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MOMENTS, MEMORIES and MADNESS with STEVE CAMERON: The old days of being close to the action — and part of the story

| December 13, 2020 1:25 AM

It’s a great seat.

I mentioned earlier this week that there’s been one big change for media members covering basketball — college and pro — in this era, as opposed to the good old days when we sat at courtside.

If you want that vantage point now, you need to go enjoy a high school game.

But, back in the day (as we Boomers like to describe it), reporters generally sat right next to the action — normally on the side opposite the scorer’s table and TV/radio crews.

What happened?

I’m not sure where it started, but some bright marketing whiz looked at those media seats and thought, “We can sell those for a pretty nice chunk of money.

“Or give them to sponsors.”

So, that was us gone, banished to spots halfway up the lower bowl, or even (at UNLV when the place was still sold out) up near the roof.

THE GOOD news is that I was gifted a lifetime of memories from my days sitting almost on the playing floor itself.

All sorts of stories pop to mind, but the two I think worth sharing today both involved the Denver Nuggets of the late 1970s and early 1980s.

Those were some exciting teams, featuring the likes of Hall of Famers David (Skywalker) Thompson — once described as “Michael Jordan before there was a Michael Jordan” — and high-scoring center Dan Issel.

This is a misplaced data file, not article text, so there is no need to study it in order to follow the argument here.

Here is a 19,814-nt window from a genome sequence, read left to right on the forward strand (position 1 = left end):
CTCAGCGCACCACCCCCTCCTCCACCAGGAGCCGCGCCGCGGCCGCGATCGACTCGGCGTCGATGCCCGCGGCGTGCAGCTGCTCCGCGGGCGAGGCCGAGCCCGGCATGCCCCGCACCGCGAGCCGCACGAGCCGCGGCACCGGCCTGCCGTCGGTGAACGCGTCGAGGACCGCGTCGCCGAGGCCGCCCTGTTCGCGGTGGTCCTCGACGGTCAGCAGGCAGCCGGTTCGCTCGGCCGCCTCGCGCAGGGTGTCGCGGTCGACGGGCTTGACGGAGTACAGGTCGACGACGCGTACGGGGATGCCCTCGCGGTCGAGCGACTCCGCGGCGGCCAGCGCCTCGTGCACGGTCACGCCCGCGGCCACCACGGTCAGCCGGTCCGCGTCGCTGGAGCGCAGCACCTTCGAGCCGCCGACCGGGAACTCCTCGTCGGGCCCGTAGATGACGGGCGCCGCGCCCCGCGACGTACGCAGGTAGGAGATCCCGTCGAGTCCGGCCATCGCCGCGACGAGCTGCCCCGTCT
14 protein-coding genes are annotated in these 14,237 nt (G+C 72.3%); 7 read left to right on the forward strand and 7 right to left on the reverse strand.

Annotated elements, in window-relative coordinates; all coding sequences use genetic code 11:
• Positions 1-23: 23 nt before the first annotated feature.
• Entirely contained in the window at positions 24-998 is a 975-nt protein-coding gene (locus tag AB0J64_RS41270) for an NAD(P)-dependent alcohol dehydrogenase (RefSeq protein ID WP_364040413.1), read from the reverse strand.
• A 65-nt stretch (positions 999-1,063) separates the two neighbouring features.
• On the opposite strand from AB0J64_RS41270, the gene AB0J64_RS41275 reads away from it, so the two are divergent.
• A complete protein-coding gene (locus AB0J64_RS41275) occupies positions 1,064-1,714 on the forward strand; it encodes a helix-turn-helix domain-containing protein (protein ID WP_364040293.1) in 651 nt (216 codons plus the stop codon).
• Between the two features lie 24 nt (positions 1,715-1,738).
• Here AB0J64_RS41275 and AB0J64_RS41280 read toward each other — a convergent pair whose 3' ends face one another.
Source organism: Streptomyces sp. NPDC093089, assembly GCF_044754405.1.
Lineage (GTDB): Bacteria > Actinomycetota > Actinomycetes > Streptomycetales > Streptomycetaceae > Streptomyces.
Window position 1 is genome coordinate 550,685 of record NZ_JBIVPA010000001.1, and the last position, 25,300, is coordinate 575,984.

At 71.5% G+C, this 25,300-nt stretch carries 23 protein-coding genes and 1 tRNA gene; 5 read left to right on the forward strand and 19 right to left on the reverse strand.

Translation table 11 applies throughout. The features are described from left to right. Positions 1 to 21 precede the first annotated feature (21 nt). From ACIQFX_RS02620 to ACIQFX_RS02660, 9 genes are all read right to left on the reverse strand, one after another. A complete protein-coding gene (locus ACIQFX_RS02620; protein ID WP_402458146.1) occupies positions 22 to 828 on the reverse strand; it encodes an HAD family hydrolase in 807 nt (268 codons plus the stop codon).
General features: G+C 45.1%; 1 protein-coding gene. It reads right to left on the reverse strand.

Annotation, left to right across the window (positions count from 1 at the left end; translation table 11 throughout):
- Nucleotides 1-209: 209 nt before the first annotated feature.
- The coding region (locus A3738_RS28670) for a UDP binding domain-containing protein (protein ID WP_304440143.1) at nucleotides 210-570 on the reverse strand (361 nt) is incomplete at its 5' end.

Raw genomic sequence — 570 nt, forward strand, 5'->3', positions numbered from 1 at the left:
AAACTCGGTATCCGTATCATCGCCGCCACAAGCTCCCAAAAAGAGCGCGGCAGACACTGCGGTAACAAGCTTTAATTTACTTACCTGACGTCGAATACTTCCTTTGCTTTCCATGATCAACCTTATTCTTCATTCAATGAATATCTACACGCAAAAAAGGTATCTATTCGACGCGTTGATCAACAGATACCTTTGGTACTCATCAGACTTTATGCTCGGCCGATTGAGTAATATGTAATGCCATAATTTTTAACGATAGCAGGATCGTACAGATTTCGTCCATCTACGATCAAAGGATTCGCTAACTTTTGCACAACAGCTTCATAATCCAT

The Nuggets also showcased an assorted cast of characters that constantly changed because coach Larry Brown was always tinkering with the roster.

The Nuggets had come into the league from the old American Basketball Association, and could have won the NBA title during their first year with the big boys.

After shocking the NBA establishment with a 50-32 record in the 1976-77 regular season, they lost in the Western Conference semifinals to eventual champion Portland (Bill Walton and that gang), with some truly dodgy officiating helping the Blazers make sure there wouldn’t be any new boys from that upstart league playing for an NBA title.

THAT’S THE big picture.

Today, though, I want to focus on a couple of particular moments — things that I was able to experience up close because I was sitting right on the court (and next to the Nuggets bench, in both these cases).

Actually, one of these things couldn’t have happened UNLESS I was sitting directly at courtside.


The first event was a bit frightening, the second hilarious.

Let’s start with the scary one.

The Nuggets were playing the Hawks in Atlanta, and for most of the evening, I felt hugely satisfied because I’d done a good, lengthy interview with Ted Turner — who owned the Hawks at the time — partially before the game, then wrapping up at halftime.

Ted was great.

Things began to change, though, when a drunk sitting about three rows behind the bench kept on ragging Denver’s George McGinnis (yet another Hall of Famer) in crude, racist terms.

The Nuggets played poorly that night, and on top of it all, McGinnis fouled out with about two minutes remaining.

The loudmouth really began howling at that point, and his language was embarrassing.

Meanwhile, McGinnis appeared not to hear a word of these insults.

He never even looked around.

FINALLY, the final horn sounded — and all hell broke loose.

McGinnis, it turned out, HAD heard every word of the racist heckling and decided to do something about it.

Understand, George was about 6-foot-8, around 230 pounds, and chiseled like the proverbial block of granite.